What is cultural competency?
At its very core, it has to do with how effective we are at interacting with people from different cultural backgrounds. According to the Society for Human Resource Management, research and experience show that we all think we are better than we actually are at communicating and working with people from different cultural backgrounds. Most people underestimate the actual effect of cultural differences and operate under the assumption that everyone else values, believes and wants the same things they do. Overcoming this assumption enables an organization to build a truly inclusive workplace that harnesses its diversity to drive productivity, innovation and creativity.
Why does it matter?
In today’s world to be successful we must be able to effectively communicate with an increasingly diverse set of people, whether fellow employees, faculty and students, patients, customers, suppliers, contractors, regulators, or other stakeholders. This is true regardless of where an organization is located, its size, and where its customers and business partners are located. Cultural differences tend to be reflected in differences in language, terminology, interaction with authority, group identity, directness of communication, reaction to ambiguity and other subtleties of interaction. These differences can lead to misunderstandings about motives and intent. Thus the opportunities available from cultural differences, namely the potential for greater innovation and creativity stemming from the wider range of perspectives and approaches, can lead to more creative problem-solving and more effective solutions, if the parties involved are culturally competent.
Increased cultural competency involves learning about cultures in general, as well as learning about your own national culture and understanding what you have been “conditioned” to expect of yourselves and others in the workplace, e.g., your preferences for problem solving, delegating, motivating or managing time, and how you view relationships, laws and leisure time. Cultural competency advances where we begin to appreciate differences and focus on similarities. Some of this can be accomplished by interacting with people who are different, who do not share the same interests or who thinking differently. Learning a different language, spending time in a cultural setting different from your own, and sincerely asking questions about habits, attitudes and beliefs can all contribute to increasing one’s cultural intelligence.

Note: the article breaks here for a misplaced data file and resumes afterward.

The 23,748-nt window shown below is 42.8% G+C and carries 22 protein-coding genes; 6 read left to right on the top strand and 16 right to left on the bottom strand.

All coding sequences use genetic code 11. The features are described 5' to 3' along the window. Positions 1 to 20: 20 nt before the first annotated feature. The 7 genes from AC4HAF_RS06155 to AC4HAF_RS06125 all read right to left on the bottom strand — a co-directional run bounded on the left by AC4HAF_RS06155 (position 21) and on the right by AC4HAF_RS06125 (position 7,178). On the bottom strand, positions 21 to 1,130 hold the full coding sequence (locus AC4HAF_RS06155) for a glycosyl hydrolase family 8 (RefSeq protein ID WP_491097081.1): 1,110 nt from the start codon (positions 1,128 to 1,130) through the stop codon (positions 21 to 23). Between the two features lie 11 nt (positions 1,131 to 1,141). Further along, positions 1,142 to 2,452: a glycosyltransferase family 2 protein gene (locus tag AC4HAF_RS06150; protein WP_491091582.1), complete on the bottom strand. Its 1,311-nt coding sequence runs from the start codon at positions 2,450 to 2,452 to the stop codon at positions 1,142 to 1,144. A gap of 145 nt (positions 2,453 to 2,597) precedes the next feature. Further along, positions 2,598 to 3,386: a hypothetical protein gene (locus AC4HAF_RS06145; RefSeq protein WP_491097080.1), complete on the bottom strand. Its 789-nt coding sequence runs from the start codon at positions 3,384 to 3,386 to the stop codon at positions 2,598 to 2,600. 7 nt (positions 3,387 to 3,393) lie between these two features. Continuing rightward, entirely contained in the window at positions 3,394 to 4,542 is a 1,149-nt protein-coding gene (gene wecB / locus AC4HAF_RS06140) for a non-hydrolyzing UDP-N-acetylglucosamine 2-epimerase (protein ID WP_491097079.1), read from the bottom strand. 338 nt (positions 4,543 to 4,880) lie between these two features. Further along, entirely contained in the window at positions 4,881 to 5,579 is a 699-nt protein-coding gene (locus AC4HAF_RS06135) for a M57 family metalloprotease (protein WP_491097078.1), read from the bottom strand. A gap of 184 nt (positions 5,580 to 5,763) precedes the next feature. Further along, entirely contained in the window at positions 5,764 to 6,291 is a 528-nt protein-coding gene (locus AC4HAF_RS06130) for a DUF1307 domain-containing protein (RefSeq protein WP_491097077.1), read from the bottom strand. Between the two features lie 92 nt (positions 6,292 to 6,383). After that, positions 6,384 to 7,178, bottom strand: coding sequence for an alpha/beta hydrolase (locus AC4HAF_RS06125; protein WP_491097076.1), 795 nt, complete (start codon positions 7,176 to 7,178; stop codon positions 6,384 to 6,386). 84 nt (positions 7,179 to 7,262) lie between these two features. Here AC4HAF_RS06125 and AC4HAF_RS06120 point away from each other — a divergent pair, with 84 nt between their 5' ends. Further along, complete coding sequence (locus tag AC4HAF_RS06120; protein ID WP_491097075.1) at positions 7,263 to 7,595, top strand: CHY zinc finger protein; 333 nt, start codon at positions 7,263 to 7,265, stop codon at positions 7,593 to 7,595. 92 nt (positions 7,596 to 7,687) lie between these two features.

What is the benefit of being culturally competent?
There is a list of attributes that experts say are characteristic of culturally competent people. They include everything from flexibility and adaptability to emotional resilience, curiosity and respect for differences, patience, tolerance and a nonjudgmental attitude. Culturally competent people seek to communicate inclusively, they demonstrate an ability to flex their style when faced with myriad dimensions of culture, they understand the dynamics of cross-cultural and inclusion-related conflicts, tensions, misunderstandings, or opportunities and are able to negotiate and facilitate through these differences. They recognize and address their filters, privileges, biases and cultural preferences and commit to continuous learning. They seek and utilize feedback from diverse sources, and understand subtle and complex diversity and inclusion issues as they relate specifically to marginalized groups (while these vary by region, marginalized groups often include women, people with disabilities, older people, and racial, ethnic or religious minorities.) Culturally competent people stay current on global and local trends and seek to understand their diverse customer and client needs.
What does cultural competence have to do with business? The role of diversity and inclusion in business is changing because of rapid technological advancements, globalization, immigration, increased demand for skill and education, and an aging workforce. Globalization is the most significant trend, as employees and managers are asked to work with team members, business partners, and customers from around the world. Immigration has changed the face of many workforces. The U.S. labor pool is aging, causing demands for increased flexibility and redefining employee needs and expectations. And technology has increased accessibility to information and made global communication simpler and faster, thus increasing employee expectations regarding flexibility, the openness of the culture and the availability of information.
How can I increase my cultural competency?
There are many ways to do so, but one way is to commit to continuous learning and take advantage of professional development opportunities. One such opportunity for all A&P staff will begin in autumn 2017. The Diversity, Inclusion and Community Engagement (DICE) certificate will be available to all A&P staff as a professional development opportunity. A kick-off event will be held July 20, 2017, to introduce this program. Look for further information as we get closer to the event!
Credit: Much of the information cited above was created by the Society for Human Resource Management. Visit shrm.org/ to access its full resources.